In this brief history of kayaking, I will talk about the kayak evolution from basic tool to Olympic sport.
As a kayak, canoe and boat builder I have a big liking for hand-crafted boats, which I paddle endlessly and make them to order to fit the individual and their needs. But before I started doing this for other people, I really wanted to know more about what the different boats were and how they worked.
The information I gathered in the years before I started making kayaks and canoes, helped me a lot in finding out where they came from and what they were used for. Here’s what I found out about the kayak.
The tribes of Arctic America and people from the Aleutian Islands were the first to make kayaks. Usually using driftwood but more commonly whalebone they were covered with animal hides to form what we would now call a ‘skin on frame kayak’. These were usually kept waterproof by the liberal application of some sort of fat, mainly whale grease, and the first buoyancy aids for a kayak were inflated seal bladders.
The role of these early kayaks due to their naturally stealthy lines, was mainly for hunting and the word kayak means ‘hunters boat’. But they also built larger kayaks, called Umiaqs, with evidence showing them being built up to 60ft in length for transportation of entire families and their belongings.
The style of the kayaks differs from region to region. With the long sleek baidarkas of the Aleutian Islands to the bulbous wide and stable boats for the rougher water of other areas.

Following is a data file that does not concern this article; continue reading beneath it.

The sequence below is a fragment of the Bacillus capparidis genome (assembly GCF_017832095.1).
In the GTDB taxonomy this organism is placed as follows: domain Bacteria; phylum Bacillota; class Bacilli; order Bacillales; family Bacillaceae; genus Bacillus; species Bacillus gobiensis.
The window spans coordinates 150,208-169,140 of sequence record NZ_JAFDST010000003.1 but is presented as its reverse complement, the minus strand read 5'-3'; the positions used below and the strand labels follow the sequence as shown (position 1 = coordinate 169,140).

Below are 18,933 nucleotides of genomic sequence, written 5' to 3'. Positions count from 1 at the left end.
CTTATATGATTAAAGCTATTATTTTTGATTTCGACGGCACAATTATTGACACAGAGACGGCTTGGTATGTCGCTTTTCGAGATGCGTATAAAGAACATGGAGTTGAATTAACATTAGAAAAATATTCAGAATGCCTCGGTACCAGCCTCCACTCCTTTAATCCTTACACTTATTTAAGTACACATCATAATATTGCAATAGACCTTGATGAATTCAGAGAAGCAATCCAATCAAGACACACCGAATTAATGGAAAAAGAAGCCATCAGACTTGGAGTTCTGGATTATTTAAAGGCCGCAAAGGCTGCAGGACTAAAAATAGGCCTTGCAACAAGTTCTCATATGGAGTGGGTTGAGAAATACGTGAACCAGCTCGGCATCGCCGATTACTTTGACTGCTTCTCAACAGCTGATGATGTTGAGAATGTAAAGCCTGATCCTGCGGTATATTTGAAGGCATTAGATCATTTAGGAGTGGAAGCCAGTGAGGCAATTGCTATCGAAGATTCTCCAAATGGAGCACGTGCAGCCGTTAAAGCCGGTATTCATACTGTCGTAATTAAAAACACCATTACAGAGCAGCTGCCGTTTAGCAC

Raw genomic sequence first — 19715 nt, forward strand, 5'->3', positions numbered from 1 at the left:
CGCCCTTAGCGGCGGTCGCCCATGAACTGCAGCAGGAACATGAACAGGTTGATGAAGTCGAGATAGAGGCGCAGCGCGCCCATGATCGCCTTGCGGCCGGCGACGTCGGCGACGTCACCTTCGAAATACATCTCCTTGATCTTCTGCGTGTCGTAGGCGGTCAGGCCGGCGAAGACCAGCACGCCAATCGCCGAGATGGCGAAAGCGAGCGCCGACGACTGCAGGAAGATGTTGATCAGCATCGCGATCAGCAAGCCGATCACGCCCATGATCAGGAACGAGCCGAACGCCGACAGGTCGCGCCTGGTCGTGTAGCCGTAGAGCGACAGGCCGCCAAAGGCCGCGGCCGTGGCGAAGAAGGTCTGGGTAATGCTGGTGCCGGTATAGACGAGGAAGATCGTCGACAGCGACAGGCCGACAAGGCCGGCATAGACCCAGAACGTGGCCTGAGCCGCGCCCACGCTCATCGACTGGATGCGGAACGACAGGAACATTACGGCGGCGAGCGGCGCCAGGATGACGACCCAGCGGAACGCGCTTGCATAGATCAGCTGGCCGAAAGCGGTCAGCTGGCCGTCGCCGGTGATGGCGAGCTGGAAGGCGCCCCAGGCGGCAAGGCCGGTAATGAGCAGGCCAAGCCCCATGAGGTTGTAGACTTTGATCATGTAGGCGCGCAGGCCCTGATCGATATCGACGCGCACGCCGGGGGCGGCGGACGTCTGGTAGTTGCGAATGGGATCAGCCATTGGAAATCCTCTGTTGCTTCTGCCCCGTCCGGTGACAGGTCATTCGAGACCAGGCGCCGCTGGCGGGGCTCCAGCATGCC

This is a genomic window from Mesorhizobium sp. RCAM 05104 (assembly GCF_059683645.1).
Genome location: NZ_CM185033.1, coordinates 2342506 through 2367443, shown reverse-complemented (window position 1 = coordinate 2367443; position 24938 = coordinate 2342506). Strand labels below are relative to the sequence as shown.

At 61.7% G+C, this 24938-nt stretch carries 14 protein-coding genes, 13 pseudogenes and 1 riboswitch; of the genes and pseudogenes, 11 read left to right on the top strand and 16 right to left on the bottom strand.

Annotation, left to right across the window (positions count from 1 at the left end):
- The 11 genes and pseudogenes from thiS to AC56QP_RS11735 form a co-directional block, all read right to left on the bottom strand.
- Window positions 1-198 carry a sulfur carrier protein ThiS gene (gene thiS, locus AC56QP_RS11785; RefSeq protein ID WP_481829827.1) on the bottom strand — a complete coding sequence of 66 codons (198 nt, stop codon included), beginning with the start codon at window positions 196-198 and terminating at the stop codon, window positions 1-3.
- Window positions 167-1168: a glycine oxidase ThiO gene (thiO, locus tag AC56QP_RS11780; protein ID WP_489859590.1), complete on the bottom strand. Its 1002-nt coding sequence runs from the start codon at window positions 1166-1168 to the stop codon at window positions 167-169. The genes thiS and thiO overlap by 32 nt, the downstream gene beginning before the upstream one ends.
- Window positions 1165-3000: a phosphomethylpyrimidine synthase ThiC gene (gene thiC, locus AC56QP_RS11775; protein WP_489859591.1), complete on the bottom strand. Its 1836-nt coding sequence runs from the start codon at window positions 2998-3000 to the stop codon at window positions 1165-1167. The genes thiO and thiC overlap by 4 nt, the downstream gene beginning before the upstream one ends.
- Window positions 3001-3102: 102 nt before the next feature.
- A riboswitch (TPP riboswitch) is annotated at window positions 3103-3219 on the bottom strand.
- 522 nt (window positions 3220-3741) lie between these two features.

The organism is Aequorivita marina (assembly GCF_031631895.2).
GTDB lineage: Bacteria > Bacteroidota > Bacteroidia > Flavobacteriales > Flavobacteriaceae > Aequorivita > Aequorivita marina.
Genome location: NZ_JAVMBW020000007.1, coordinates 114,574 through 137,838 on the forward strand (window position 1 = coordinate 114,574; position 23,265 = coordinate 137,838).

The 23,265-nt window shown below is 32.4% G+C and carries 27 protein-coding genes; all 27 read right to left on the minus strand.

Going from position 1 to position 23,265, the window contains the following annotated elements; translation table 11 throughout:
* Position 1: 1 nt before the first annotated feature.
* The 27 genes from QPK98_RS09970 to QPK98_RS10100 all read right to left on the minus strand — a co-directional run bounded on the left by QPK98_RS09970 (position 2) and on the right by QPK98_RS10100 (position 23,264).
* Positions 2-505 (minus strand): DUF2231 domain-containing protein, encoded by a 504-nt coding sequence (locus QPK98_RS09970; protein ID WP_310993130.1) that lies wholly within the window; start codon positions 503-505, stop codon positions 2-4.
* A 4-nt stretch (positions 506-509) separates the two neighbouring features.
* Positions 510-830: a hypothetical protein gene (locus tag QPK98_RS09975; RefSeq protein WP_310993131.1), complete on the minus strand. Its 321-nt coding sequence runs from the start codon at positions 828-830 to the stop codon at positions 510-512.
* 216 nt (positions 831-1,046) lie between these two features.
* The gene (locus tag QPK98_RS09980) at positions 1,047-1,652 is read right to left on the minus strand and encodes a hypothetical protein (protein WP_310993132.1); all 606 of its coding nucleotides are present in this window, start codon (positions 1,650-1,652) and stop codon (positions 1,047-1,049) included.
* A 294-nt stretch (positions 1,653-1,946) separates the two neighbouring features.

Before the use of modern materials for the spray deck, the Inuit people used what is called a Tuilik. This was made out of seal skin, and formed a watertight seal around the body and the coaming (cockpit) of the kayak.
They used to have either a long or short cut, and the long cut allowed them to leave the boat and get their head above water if they couldn’t roll. The problem is the Inuit people couldn’t swim! The Inuits didn’t even have a word in their language for it.
It wasn’t until the 1800’s that the kayak was introduced in Europe. But it is an important chapter in the history of kayaking.
Back then it was a soft sided boat, and it wasn’t long before the French and Germans started using kayaks for sport. They were also used for practical purposes. Most notably, kayaks were favoured by adventurers exploring the icy waters of the North and South Poles.
With the rise of Hitler, the 1936 Olympic games in Berlin will always be remembered with historical significance. But it is also an important footnote in the history of kayaking as this was the year it was introduced as an Olympic sport. It was still considered a fringe sport back then, but the Olympics pushed it into the mainstream.
Throughout the history of kayaking there has been huge leaps forward in construction methods and materials used. It is now a mainstream sport around the world. But, kayaking is still used in many countries as a means of living with transportation and fishing.
It is hard to know what is next in the kayak evolution. They will continue to push the boundaries on material, making them lighter and smaller (if possible!). Also making them more practical and easier to use such as the recent increase in popularity of sit on kayaks.
With the explosion in popularity of adventure sports and more and more people wanting life experiences for their thrills, kayaking will continue to gain popularity around the world. The history of kayaking doesn’t stop here. This is just the beginning.
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